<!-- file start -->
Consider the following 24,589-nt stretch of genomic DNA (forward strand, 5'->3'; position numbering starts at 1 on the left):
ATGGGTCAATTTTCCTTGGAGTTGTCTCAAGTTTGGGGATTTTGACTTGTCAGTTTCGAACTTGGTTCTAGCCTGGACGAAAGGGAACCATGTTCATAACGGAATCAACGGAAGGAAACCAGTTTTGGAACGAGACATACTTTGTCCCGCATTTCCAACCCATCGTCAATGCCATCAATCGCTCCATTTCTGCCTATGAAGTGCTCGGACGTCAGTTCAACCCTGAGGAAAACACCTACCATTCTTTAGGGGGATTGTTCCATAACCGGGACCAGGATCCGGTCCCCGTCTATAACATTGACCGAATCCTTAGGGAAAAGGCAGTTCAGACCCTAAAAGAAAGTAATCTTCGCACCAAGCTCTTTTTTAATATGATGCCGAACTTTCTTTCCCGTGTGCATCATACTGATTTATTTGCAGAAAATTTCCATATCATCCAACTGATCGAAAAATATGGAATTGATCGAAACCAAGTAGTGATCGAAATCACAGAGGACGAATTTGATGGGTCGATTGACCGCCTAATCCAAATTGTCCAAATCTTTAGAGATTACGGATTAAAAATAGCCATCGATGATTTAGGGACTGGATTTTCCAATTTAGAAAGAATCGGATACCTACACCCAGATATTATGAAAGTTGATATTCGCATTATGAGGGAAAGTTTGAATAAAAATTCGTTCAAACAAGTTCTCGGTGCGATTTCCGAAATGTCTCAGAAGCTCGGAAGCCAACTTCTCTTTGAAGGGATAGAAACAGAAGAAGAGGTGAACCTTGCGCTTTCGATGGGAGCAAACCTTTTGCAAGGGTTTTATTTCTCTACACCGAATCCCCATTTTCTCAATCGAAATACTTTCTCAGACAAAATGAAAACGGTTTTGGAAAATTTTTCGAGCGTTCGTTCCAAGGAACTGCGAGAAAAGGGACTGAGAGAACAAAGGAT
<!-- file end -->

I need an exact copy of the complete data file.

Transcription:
Consider the following 24,589-nt stretch of genomic DNA (forward strand, 5'->3'; position numbering starts at 1 on the left):
ATGGGTCAATTTTCCTTGGAGTTGTCTCAAGTTTGGGGATTTTGACTTGTCAGTTTCGAACTTGGTTCTAGCCTGGACGAAAGGGAACCATGTTCATAACGGAATCAACGGAAGGAAACCAGTTTTGGAACGAGACATACTTTGTCCCGCATTTCCAACCCATCGTCAATGCCATCAATCGCTCCATTTCTGCCTATGAAGTGCTCGGACGTCAGTTCAACCCTGAGGAAAACACCTACCATTCTTTAGGGGGATTGTTCCATAACCGGGACCAGGATCCGGTCCCCGTCTATAACATTGACCGAATCCTTAGGGAAAAGGCAGTTCAGACCCTAAAAGAAAGTAATCTTCGCACCAAGCTCTTTTTTAATATGATGCCGAACTTTCTTTCCCGTGTGCATCATACTGATTTATTTGCAGAAAATTTCCATATCATCCAACTGATCGAAAAATATGGAATTGATCGAAACCAAGTAGTGATCGAAATCACAGAGGACGAATTTGATGGGTCGATTGACCGCCTAATCCAAATTGTCCAAATCTTTAGAGATTACGGATTAAAAATAGCCATCGATGATTTAGGGACTGGATTTTCCAATTTAGAAAGAATCGGATACCTACACCCAGATATTATGAAAGTTGATATTCGCATTATGAGGGAAAGTTTGAATAAAAATTCGTTCAAACAAGTTCTCGGTGCGATTTCCGAAATGTCTCAGAAGCTCGGAAGCCAACTTCTCTTTGAAGGGATAGAAACAGAAGAAGAGGTGAACCTTGCGCTTTCGATGGGAGCAAACCTTTTGCAAGGGTTTTATTTCTCTACACCGAATCCCCATTTTCTCAATCGAAATACTTTCTCAGACAAAATGAAAACGGTTTTGGAAAATTTTTCGAGCGTTCGTTCCAAGGAACTGCGAGAAAAGGGACTGAGAGAACAAAGGAT